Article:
This is why I generally also stay with reference video cards even if it means spending a extra $10-20. In my experience AMD (probably Nvidia too) always cover the important parts with their coolers (in addition to blowing air outside the case). My 6970, which was a identical match to a reference 6970, had the memory covered, and the heatsink actually covered the VRMs as well with TIMs in between them. I used to buy aftermarket coolers for my GPU, but stopped doing that once I realized that VRMs now need cooling too. It's better to just stick with the reference cooler then buying a third party one, unless you use water cooling, which is a completely different ball game.

I do, however, replace any thermal paste on whatever heatsink they send me with Arctic Silver... I've found that usually drops temps by about 5-8c and increases thermal transfer (think that's right), so the card doesn't heat up as fast.
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Re: Gigabyte 7870 Overclockability and Throttling

Postposted on Wed Oct 03, 2012 10:26 pm

That's mostly why I've leaned Nvidia this last couple of rounds (since the GTX200's)- I want a stock blower that cools everything and gets rid of the hotter air, and Nvidia's blowers have usually been better. I really don't overclock my GPUs that much though; I'd rather them stay quiet.
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Re: Gigabyte 7870 Overclockability and Throttling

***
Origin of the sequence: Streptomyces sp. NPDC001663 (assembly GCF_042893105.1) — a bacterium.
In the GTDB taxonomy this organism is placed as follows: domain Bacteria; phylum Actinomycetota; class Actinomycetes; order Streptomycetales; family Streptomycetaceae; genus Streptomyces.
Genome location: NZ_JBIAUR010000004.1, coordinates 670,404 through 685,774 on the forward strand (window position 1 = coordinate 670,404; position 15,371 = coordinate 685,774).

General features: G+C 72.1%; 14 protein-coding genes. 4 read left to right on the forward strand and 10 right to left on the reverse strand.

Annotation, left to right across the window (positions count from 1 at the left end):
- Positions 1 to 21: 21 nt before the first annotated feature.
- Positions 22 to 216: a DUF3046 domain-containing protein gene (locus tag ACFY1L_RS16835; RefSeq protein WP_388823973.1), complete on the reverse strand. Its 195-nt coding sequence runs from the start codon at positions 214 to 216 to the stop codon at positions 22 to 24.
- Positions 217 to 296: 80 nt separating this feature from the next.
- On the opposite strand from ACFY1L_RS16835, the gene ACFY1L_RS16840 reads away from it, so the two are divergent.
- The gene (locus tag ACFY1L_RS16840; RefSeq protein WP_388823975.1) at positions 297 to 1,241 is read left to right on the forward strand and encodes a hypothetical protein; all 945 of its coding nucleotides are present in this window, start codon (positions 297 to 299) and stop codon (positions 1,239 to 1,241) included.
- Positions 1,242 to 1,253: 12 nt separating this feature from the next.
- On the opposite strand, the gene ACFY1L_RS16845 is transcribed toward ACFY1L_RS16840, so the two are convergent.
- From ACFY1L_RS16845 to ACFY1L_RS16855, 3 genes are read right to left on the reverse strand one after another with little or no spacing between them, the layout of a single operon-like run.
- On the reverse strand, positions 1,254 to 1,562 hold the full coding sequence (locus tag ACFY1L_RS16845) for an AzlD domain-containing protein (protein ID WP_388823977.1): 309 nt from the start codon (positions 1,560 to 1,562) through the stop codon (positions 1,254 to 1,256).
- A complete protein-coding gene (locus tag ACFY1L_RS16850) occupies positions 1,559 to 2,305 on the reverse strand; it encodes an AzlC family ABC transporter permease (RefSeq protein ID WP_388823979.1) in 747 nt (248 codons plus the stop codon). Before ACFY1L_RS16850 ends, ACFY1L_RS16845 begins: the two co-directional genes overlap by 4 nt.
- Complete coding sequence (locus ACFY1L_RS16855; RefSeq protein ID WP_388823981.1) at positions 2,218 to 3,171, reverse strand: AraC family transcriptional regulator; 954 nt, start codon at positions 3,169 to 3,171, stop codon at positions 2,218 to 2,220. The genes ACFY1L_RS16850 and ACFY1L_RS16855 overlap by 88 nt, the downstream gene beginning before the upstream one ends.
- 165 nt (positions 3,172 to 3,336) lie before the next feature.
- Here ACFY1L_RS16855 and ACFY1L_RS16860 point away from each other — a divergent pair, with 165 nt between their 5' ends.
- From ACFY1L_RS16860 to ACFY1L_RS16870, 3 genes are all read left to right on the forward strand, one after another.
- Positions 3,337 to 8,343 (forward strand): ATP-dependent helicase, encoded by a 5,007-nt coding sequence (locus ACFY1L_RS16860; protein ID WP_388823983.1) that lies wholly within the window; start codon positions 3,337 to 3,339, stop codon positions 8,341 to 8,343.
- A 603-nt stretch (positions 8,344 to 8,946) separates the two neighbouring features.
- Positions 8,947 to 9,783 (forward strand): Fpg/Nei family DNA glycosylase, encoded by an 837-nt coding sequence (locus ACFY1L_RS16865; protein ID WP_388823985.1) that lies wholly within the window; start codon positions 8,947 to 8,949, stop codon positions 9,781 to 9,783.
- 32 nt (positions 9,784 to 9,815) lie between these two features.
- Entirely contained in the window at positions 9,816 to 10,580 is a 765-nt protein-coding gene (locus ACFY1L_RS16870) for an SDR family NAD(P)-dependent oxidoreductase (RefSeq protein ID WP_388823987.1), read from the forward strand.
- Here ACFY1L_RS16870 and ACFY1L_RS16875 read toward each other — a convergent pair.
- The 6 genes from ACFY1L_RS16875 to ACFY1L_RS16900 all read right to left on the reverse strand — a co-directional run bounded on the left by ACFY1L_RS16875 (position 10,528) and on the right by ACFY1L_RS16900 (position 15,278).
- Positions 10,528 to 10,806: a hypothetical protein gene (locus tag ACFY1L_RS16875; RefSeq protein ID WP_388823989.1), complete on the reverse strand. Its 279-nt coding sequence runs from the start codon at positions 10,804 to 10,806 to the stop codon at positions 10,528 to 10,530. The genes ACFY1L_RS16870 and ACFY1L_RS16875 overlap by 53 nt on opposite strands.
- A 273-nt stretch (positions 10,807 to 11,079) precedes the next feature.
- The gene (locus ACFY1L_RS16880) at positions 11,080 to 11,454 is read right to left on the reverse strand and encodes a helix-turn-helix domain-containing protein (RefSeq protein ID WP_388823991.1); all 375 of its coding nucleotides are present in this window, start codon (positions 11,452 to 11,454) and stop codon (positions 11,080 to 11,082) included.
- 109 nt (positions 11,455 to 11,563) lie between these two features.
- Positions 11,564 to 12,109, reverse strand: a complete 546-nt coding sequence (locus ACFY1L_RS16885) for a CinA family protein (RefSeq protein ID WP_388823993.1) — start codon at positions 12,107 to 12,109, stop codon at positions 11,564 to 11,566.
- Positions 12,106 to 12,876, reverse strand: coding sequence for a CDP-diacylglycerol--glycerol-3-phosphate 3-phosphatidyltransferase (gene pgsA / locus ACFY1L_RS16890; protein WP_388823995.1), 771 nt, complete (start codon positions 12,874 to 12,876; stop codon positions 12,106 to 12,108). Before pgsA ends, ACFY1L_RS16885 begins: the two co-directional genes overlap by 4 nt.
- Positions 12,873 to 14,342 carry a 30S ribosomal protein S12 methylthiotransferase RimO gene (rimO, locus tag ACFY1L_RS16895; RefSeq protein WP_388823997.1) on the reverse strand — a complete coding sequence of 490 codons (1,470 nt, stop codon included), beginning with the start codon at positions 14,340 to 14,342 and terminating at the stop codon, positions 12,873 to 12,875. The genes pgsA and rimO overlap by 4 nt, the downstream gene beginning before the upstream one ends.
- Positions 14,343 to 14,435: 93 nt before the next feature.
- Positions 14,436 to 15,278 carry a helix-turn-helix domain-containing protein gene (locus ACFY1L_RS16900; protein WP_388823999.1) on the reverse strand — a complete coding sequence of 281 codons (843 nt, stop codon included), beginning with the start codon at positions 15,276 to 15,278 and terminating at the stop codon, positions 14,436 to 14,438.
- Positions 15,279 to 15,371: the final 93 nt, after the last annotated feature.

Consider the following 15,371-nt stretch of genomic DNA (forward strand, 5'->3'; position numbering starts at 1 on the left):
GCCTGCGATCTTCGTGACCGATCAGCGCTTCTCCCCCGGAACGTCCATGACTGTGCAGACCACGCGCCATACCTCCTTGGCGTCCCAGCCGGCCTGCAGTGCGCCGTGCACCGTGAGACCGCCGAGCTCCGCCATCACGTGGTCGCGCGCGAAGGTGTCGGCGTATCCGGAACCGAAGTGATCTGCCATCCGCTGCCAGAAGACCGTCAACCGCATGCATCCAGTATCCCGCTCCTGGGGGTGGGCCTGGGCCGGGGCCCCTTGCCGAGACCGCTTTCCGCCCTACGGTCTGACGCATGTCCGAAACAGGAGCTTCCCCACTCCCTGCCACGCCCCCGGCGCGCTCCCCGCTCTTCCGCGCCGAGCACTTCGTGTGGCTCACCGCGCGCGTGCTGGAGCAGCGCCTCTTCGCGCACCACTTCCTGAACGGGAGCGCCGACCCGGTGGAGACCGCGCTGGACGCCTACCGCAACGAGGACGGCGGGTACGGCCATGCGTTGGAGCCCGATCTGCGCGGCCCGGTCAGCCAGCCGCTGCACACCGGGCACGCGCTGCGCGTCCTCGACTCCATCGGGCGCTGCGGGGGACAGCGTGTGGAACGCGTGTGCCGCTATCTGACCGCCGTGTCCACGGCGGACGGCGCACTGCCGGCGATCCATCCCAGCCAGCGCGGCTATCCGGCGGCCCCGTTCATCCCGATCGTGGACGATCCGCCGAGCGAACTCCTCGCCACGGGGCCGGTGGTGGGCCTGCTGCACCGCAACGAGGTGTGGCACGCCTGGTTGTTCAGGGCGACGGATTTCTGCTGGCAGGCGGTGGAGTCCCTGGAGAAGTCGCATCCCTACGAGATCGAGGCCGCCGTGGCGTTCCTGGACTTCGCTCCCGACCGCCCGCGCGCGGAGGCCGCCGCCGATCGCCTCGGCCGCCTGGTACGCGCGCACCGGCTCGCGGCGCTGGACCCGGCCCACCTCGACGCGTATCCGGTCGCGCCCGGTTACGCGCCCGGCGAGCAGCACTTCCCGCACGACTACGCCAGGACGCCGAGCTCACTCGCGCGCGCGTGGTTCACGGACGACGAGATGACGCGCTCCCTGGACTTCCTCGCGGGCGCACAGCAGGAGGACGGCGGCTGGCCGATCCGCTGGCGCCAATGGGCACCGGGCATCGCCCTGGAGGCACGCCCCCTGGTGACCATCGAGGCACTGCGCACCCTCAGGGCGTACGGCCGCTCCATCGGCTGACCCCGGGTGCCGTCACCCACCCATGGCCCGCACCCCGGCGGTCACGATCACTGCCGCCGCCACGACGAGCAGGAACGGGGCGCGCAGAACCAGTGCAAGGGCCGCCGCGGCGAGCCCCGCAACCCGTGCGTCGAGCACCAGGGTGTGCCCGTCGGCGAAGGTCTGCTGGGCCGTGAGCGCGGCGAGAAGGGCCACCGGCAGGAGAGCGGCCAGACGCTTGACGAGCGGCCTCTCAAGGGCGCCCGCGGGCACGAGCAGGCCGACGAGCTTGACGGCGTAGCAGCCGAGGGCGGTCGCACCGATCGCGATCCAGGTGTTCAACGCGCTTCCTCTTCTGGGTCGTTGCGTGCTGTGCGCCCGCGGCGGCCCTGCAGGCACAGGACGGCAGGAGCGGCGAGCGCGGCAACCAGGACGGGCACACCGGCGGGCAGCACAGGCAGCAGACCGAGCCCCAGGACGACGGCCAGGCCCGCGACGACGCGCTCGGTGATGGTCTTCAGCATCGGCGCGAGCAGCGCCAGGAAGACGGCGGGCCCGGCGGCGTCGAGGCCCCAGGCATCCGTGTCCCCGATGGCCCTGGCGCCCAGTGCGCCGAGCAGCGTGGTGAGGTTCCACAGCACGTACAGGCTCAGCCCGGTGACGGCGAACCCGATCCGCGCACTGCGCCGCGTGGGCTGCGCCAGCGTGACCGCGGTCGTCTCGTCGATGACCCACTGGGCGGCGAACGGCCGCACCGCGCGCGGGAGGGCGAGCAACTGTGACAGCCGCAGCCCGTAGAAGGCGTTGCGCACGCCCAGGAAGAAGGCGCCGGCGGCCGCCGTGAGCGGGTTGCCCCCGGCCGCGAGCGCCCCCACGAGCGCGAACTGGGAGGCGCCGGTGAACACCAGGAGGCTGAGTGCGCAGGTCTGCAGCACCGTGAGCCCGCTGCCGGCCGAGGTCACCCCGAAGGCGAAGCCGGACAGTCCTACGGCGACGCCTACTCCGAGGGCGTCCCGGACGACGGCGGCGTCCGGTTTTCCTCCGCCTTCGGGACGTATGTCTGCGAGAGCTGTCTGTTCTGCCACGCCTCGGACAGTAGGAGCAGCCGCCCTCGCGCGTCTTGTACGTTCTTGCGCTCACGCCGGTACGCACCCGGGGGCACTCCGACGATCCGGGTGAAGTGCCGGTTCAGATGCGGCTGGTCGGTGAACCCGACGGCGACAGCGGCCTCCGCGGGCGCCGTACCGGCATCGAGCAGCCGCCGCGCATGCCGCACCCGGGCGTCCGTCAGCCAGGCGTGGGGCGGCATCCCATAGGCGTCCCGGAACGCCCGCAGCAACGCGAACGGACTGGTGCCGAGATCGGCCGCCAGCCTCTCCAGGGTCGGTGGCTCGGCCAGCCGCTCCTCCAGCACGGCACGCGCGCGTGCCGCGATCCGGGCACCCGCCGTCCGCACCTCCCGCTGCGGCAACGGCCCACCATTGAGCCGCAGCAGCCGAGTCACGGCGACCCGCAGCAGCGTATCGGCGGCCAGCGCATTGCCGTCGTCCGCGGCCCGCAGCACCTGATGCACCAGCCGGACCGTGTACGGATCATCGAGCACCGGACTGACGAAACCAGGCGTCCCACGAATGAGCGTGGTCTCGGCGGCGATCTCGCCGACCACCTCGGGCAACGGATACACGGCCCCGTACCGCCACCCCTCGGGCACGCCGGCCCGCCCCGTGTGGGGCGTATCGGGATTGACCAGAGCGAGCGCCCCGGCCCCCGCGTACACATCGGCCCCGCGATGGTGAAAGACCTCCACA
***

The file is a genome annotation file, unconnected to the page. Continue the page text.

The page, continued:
Postposted on Thu Oct 04, 2012 12:17 am

Even if you do OC I found the reference blowers to be quite good. After market coolers are theoretically quite good at dissipating heat in terms of material, number of fins, heatpipes, and even CFM, but they usually don't have good flow or design. It's all paper that doesn't translate to the real world... Like reference coolers blow the air directly across fins and out the outside of the case. I've found heat dissipation with a reference cooler to actually be better. I would buy a reference cooler for this specific video card if it had one, but when I popped off the heatsink the board is rearranged in such a fashion where a reference cooler no longer works.

I can't comment about Nvidia reference coolers cause I've never owned one or had experience with one, but I'm sure they're in a similar ballpark. I'm sure theirs also cover the VRMs.

Oh and it doesn't come with two DVI ports, which pissed me off... but thats not on topic.
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Re: Gigabyte 7870 Overclockability and Throttling

Postposted on Mon Oct 15, 2012 11:05 am

I was just skimming, but can you shave some VGA heatsinks down and fit them underneath the existing cooler? Sometimes, if you want it done right, you've got to do it yourself.
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Re: Gigabyte 7870 Overclockability and Throttling

Postposted on Wed Apr 10, 2013 5:35 pm

I know this is necro but trying to pm OP was met with error this user does not exist.
So i saw your post about the 7870, i have the same model and tried overclocking, i overclocked my memory clock to 1250 stable but look at my VRM temperatures.... im getting concerned.
http://i.imgur.com/AEWUgRz.gif
http://i.imgur.com/zcKzZhc.gif

Please help you are the only post i found on the internet about this :( .
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Re: Gigabyte 7870 Overclockability and Throttling

Postposted on Thu Apr 11, 2013 12:23 pm

Those two shots were taken at the same time? GPU temps, fan speed, clock, all the same. The only difference is the reported VRM temps. Are they sporadically jumping around? If so, I don't think GPUz is reporting the VRM temps properly.
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Re: Gigabyte 7870 Overclockability and Throttling

Postposted on Thu Apr 11, 2013 1:53 pm

The shots were taken after i finished playing games that night mostly bf3.